NAND gate 724 has three inputs, one of which is connected to the LRSL(Q) output of latch 721, while the other two inputs are connected to the R-ALL-OFF signal developed at the output of circuit 66 and the RIL(Q) signal produced by auto-rotate timer circuit 74 (FIG. 3A). An output 727 of gate 724 is connected to one of the inputs of gate 363 of add detection logic circuit 36 (FIG. 3A) and performs a logic OR function by which the mentioned input of gate 363 is driven high when either the last rotate load is LRS-ON, or RIL is set, or all rotate loads are off (R-ALL-OFF). The existence of any of these signal conditions produces a logic high at the above-mentioned input of NAND gate 363 and arms NAND gate 363 to detect the concurrence of high logic conditions at its remaining inputs. Thus when an R-load is to be added and at least on R-load is OFF and auto-rotate timer circuit 74 is inactive, latch 721 of circuit 72 functions to block the setting of AAL 361 by gate 363 in response to an R-OFF load until the address generator 54 has scanned past one or more R-ON loads. NAND gate 725 is conjunction with latch 721 provides a similar function during the shedding of an R-load. One input of gate 725 is connected to the LRSL(Q) output of latch 721 while the other input of gate 725 is connected to receive the R-ALL-ON from decode and memory circuit 68. The output of gate 725 is connected to one input of NAND gate 383 of shed detection logic circuit 38 to provide a logic OR function thereat in which the mentioned input of gate 383 is switched high when either latch 721 is reset (LRS-OFF), or an R-ALL-ON condition exists. The resulting operation is to block the switching of shed action latch 381 by gate 383 in response to an R-ON load until address generator 54 has scanned past one or more R-OFF loads.
Auto-Rotate Timer Circuit
With reference to FIG. 3A, circuit 74 includes a rotate input latch (RIL) 741 which assumes a set condition during an automatic rotate action, a counting circuit 742, a truncate circuit 743 and a clear circuit 744. Latch 741 is switched to the set state in response to a signal received at the A input thereof by an output of counting circuit 742 which functions to receive and count the number of R-OFF pulses produced by circuit 66 (FIG. 3B). When the number of such R-OFF pulses has reached a predetermined amount, an output of counting circuit 742 sets RIL 741. This predetermined amount can be selectively set by manually operated programming switches 745 connected between the outputs of a binary counter 746 and the inputs of a four input NAND gate 747. The output of NAND gate 757 is connected to the A input of latch 741 for setting the latch as mentioned above, and to the A2 input of SIL 321 of circuit 32 for simultaneously switching SIL to the set condition. A NAND gate 740 has one input connected to RIL(Q), a second input connected to φ3 and a third input connected to SAL(Q) for producing at its output a latch setting signal that is applied to A2 of AIL 301.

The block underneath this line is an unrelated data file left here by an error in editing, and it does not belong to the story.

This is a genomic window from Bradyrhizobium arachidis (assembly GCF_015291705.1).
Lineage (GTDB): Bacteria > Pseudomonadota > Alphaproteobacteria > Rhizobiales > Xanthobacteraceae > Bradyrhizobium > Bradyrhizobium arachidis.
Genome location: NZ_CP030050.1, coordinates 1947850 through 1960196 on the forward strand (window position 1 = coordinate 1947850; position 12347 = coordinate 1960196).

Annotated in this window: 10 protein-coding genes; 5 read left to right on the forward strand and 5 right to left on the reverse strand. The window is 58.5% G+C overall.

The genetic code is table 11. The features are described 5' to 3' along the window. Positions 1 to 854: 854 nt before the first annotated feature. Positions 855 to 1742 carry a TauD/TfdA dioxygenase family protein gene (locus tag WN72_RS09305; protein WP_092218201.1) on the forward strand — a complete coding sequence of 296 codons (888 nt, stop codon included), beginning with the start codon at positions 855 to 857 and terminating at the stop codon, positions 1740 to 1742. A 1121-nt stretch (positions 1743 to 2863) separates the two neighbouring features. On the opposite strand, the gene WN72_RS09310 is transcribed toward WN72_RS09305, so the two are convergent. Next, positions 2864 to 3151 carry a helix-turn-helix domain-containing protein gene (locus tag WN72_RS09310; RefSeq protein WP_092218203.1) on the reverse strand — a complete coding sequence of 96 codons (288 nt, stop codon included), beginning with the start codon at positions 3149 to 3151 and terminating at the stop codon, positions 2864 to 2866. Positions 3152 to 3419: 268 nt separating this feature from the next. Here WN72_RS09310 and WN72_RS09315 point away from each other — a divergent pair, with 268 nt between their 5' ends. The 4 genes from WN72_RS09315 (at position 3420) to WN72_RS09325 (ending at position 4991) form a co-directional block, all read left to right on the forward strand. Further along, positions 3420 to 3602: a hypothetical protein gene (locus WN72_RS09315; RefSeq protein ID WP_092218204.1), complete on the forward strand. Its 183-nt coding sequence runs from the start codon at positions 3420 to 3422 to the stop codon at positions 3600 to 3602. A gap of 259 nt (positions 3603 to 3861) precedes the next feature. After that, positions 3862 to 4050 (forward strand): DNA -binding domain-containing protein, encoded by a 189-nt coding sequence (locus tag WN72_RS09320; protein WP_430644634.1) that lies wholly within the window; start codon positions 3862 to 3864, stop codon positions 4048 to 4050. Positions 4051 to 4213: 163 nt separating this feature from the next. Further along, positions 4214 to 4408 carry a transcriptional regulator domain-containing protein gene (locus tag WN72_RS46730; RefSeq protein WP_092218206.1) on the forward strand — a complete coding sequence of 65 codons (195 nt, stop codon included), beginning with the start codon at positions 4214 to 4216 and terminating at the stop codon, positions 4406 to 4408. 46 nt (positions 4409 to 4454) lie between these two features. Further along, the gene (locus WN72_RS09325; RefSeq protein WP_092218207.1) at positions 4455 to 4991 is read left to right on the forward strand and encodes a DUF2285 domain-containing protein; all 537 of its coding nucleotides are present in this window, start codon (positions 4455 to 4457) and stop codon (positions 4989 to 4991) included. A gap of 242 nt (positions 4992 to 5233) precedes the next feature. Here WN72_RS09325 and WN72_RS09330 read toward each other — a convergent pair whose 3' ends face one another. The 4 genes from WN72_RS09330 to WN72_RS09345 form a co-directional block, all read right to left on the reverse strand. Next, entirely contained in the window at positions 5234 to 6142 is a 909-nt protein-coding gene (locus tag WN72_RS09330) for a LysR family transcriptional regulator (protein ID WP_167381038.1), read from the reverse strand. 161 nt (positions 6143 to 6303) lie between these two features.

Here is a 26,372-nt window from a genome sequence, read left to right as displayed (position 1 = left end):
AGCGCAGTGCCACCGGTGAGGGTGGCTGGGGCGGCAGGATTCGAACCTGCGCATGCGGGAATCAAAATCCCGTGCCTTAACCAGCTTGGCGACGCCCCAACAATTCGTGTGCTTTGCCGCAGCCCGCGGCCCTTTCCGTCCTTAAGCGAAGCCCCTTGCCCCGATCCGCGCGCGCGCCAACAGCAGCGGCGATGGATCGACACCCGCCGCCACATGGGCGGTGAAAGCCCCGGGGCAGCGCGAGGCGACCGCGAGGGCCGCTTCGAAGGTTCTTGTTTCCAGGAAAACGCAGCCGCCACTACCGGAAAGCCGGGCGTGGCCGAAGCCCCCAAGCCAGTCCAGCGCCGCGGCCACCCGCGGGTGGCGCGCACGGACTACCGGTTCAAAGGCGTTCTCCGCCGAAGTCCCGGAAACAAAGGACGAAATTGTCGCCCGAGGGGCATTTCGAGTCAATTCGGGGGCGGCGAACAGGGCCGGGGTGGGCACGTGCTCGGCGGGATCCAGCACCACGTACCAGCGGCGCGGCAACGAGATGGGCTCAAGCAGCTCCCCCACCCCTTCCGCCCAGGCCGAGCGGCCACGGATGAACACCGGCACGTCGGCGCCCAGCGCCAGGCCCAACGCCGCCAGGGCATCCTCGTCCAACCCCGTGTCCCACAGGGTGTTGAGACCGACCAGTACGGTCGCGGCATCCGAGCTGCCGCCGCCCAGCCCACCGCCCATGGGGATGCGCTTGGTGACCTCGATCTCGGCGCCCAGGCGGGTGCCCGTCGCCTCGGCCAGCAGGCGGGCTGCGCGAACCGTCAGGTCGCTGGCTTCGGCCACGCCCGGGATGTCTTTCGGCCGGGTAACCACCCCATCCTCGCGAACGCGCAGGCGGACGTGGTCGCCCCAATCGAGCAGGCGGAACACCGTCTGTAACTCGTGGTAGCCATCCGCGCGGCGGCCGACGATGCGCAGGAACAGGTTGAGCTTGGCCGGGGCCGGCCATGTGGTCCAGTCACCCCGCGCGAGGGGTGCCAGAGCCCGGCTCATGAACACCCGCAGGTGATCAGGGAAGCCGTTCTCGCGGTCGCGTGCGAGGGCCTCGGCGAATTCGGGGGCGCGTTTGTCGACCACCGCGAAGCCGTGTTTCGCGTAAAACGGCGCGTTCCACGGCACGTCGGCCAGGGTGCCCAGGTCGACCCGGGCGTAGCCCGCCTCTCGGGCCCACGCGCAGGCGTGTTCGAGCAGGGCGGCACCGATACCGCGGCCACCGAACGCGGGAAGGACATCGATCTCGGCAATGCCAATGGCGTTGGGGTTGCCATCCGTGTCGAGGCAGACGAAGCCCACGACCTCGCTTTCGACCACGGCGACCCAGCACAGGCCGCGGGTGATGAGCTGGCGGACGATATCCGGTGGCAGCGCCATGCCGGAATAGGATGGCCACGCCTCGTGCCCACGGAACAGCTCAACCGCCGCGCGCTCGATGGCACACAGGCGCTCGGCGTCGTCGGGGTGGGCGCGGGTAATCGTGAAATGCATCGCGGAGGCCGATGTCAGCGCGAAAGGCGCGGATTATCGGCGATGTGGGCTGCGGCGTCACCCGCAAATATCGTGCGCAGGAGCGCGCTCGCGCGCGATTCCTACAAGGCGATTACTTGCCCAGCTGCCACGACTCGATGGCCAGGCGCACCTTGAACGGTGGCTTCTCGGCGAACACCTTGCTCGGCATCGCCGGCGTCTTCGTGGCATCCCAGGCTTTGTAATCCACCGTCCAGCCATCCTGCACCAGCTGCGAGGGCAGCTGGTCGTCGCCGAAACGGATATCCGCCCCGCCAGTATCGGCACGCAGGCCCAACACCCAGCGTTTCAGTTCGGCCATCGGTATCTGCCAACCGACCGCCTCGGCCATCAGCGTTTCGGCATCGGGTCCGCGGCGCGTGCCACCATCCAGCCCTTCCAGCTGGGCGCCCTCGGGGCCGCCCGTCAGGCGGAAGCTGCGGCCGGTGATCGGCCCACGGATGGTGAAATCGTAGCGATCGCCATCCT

Counter 746 has an input 748 connected to receive the R-OFF pulses through a NAND gate 749 and an inverter 750 connected between the output of gate 749 and input 748. Gate 749 serves to block the R-OFF pulses from reaching counter 746 under certain conditions. The first of these conditions is when a rotate inhibit signal is received over line 751 from circuit 14 (FIG. 1) that is produced concurrently with the generation of add and shed pulses by circuit 14 in response to power monitoring unit 13 and serves to temporarily disable the automatic rotate action of circuit 74 while circuit 11 responds to the add or shed commands. Line 751 is connected to one input of gate 749 to disable gate 749 during the above operation of circuit 14.